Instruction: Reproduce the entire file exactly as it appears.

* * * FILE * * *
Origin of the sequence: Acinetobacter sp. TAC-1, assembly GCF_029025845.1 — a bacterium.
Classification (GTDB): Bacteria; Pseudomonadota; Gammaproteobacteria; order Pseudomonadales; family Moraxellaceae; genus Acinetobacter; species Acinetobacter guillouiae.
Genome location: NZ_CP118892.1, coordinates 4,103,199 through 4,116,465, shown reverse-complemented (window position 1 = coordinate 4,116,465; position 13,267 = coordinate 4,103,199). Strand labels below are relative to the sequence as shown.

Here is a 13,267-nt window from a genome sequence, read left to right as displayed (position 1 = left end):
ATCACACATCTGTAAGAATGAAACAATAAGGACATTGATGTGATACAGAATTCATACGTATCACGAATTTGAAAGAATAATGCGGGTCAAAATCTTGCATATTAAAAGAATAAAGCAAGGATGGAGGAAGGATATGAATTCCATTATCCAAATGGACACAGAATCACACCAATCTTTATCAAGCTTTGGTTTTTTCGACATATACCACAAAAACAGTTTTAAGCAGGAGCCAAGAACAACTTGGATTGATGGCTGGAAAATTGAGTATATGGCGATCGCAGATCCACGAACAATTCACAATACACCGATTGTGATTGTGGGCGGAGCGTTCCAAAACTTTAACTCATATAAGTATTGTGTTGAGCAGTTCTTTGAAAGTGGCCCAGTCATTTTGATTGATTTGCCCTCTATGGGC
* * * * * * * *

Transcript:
Origin of the sequence: Acinetobacter sp. TAC-1, assembly GCF_029025845.1 — a bacterium.
Classification (GTDB): Bacteria; Pseudomonadota; Gammaproteobacteria; order Pseudomonadales; family Moraxellaceae; genus Acinetobacter; species Acinetobacter guillouiae.
Genome location: NZ_CP118892.1, coordinates 4,103,199 through 4,116,465, shown reverse-complemented (window position 1 = coordinate 4,116,465; position 13,267 = coordinate 4,103,199). Strand labels below are relative to the sequence as shown.

Here is a 13,267-nt window from a genome sequence, read left to right as displayed (position 1 = left end):
ATCACACATCTGTAAGAATGAAACAATAAGGACATTGATGTGATACAGAATTCATACGTATCACGAATTTGAAAGAATAATGCGGGTCAAAATCTTGCATATTAAAAGAATAAAGCAAGGATGGAGGAAGGATATGAATTCCATTATCCAAATGGACACAGAATCACACCAATCTTTATCAAGCTTTGGTTTTTTCGACATATACCACAAAAACAGTTTTAAGCAGGAGCCAAGAACAACTTGGATTGATGGCTGGAAAATTGAGTATATGGCGATCGCAGATCCACGAACAATTCACAATACACCGATTGTGATTGTGGGCGGAGCGTTCCAAAACTTTAACTCATATAAGTATTGTGTTGAGCAGTTCTTTGAAAGTGGCCCAGTCATTTTGATTGATTTGCCCTCTATGGGC